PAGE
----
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In the Whirl of the Rising   By: (1855-1914)

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In the Whirl of the Rising, by Bertram Mitford.



"You coward!"

The word cut crisply and sharp through the clear frosty air, lashing and keen as the wind that stirred the crystal spangled pines, and the musical ring of skate blades upon the ice bound surface of the mere. She who uttered it stood, her flower like face and deep blue eyes all a quiver with contemptuous disgust. He to whom it was addressed, started, blenched ever so slightly, his countenance immediately resuming its mask of bronze impassibility. Those who heard it echoed it, secretly or in deep and angry mutter, the while proceeding with their task to wit, the restoring of animation to a very nearly drowned human being, rescued, at infinite risk, from the treacherous spring hole which had let him through the surface of the ice.

"Say it again," was the answer. "It is such a kind and pleasant thing to hear, coming from you. So just, too. Do say it again."

"I will say it again," went on the first speaker; and, exasperated by the bitter sneering tone of the other, her voice rang out high and clear, "You coward!"

Piers Lamont's dark face took on a change, but it expressed a sneer as certain retrospective pictures rose before his mental gaze. Such indeed, in his case, drew the sting of about the most stinging epithet that lips can frame; yet, remembering that the lips then framing it were those of the girl with whom he was passionately in love, and to whom he had recently become engaged, it seemed to hurt.

"Say something. Oh, do say something!" she went on, speaking quickly. "The boy might have been drowned, and very nearly was, while you stood, with your hands in your pockets, looking on."

"If your people see fit to throw open the mere to the rabble, the rabble must take care of itself," he answered. "I daresay I can risk my life, with an adequate motive. That isn't one."

The words, audible to many of the bystanders, the contemptuous tone, and nod of the head in the direction of the ever increasing group on the bank, deepened the prevailing indignation. Angry murmurs arose, and some "booing." Perhaps the presence of the Squire's daughter alone restrained this demonstration from taking a more active form of hostility; or it may even have been a something in the hard, bronzed face and firm build of the man who had just been publicly dubbed "coward."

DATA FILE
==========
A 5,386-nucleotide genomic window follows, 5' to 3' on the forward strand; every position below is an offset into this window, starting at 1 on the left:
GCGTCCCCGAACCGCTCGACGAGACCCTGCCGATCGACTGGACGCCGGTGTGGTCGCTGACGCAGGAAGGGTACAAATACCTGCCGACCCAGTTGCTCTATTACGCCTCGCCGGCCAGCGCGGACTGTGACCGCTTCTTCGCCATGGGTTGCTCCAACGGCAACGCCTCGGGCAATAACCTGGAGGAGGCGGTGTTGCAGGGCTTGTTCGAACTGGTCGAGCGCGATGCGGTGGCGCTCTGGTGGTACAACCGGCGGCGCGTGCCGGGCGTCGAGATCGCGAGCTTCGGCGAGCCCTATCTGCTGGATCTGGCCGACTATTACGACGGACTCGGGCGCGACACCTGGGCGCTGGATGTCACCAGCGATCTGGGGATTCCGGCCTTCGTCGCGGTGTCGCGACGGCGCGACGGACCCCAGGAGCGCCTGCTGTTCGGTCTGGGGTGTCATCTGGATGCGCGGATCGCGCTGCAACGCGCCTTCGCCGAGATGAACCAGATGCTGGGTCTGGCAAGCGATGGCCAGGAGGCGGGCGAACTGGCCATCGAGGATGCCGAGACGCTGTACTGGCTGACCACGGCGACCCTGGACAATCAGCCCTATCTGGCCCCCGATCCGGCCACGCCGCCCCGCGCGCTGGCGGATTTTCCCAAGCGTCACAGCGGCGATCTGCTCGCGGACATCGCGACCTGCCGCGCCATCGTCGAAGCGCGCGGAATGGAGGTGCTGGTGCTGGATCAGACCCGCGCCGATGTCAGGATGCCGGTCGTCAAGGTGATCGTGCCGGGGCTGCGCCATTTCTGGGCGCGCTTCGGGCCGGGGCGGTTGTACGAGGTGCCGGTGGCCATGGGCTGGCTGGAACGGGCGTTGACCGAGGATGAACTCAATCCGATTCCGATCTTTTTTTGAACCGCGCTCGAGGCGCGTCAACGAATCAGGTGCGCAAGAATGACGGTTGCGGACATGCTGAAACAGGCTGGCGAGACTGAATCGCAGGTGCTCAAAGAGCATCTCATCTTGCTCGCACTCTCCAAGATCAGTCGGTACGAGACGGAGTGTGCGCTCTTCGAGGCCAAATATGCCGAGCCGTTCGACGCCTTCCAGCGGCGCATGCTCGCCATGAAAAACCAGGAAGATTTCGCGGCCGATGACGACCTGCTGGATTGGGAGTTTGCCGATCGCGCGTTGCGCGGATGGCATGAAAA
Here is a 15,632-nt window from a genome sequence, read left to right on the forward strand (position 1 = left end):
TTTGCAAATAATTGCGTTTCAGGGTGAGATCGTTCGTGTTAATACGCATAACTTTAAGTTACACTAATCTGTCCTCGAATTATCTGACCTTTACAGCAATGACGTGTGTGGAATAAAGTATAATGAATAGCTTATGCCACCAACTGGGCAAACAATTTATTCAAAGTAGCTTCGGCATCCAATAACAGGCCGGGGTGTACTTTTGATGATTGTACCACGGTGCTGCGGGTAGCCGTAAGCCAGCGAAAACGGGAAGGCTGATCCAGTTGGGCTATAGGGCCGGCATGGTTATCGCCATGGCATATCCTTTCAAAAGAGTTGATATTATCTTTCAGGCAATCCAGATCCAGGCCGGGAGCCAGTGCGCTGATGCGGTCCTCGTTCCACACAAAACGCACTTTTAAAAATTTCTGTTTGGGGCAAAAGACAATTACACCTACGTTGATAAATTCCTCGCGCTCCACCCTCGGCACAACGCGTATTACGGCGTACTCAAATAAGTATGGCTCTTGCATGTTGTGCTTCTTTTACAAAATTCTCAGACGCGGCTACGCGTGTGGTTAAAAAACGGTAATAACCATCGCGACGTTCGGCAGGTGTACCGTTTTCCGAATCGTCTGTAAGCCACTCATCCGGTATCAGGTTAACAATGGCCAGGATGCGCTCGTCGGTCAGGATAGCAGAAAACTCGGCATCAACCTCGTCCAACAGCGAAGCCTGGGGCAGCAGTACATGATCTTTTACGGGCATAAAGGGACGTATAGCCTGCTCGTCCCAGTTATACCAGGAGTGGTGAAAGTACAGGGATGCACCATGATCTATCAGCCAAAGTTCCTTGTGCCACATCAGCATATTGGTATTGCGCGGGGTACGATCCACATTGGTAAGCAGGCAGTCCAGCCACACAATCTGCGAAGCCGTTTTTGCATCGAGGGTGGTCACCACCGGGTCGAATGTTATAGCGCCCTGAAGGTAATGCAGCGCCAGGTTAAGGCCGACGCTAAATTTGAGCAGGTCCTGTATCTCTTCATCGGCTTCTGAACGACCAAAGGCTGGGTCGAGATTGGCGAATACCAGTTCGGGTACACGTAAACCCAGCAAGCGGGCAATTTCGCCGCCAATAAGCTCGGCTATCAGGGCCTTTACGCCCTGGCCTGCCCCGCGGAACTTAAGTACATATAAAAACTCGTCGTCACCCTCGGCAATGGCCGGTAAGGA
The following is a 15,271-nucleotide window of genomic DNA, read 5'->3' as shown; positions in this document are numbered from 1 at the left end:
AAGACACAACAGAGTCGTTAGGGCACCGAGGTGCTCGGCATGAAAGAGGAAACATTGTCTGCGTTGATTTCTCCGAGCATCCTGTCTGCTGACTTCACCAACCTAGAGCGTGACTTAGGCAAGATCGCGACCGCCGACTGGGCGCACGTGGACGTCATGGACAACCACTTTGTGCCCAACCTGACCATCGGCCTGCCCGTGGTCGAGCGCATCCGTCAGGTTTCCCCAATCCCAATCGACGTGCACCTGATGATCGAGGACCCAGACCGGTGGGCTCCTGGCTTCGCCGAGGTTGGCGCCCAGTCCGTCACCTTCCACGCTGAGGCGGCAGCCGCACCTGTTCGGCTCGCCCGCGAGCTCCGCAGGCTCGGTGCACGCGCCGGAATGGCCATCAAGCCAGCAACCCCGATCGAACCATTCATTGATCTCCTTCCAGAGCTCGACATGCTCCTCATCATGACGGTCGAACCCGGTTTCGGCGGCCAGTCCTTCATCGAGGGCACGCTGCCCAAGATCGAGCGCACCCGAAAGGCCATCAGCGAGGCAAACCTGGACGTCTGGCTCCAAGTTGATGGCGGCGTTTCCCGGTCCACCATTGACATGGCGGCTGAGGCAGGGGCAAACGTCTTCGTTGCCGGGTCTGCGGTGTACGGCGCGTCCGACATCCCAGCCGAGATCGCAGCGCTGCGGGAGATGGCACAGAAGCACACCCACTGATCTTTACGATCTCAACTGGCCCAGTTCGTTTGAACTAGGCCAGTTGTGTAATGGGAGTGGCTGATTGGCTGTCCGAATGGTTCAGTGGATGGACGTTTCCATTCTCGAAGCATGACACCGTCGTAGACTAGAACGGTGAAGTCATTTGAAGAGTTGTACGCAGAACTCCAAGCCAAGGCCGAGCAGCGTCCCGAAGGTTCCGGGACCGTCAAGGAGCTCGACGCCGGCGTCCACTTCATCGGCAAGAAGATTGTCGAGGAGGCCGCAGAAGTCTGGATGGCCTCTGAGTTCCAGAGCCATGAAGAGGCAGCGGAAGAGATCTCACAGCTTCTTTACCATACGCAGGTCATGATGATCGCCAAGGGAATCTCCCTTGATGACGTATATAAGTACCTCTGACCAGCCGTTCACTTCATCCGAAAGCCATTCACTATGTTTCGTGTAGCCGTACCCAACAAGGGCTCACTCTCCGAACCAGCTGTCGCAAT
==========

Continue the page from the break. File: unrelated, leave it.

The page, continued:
"For shame!" hotly retorted the girl. "I have no wish to talk to you any more, or ever again. Please go."

He made no reply. Lifting his hat ceremoniously he turned away. A few yards' glide brought him to the bank. He sat down, deliberately removed his skates, lit a cigar, then started upon his way; the no longer restrained jeers which followed him falling upon his ears with no other effect than to cause him to congratulate himself upon having given others the opportunity of performing the feat from which he had refrained.

The subject of all this disturbance was showing signs of restoration to life and consciousness. Seen in the midst of the gaping and for the most part useless crowd which hemmed him in, he was an urchin of about thirteen or fourteen, with a debased type of countenance wherein the characteristics of the worst phase of guttersnipe low cunning, predatoriness, boundless impudence, and aggressive brutality showed more than incipient. Such a countenance was it, indeed, as to suggest that the rescue of its owner from a watery death went far to prove the truth of a certain homely proverb relating to hanging and drowning. And now, gazing upon it, Violet Courtland was conscious of an unpleasant truth in those last words spoken by her fiance . She was forced to own to herself that the saving of this life assuredly was not worth the risking of his. Yet she had implored him to do something towards the rescue, and he had done nothing... Continue reading book >>

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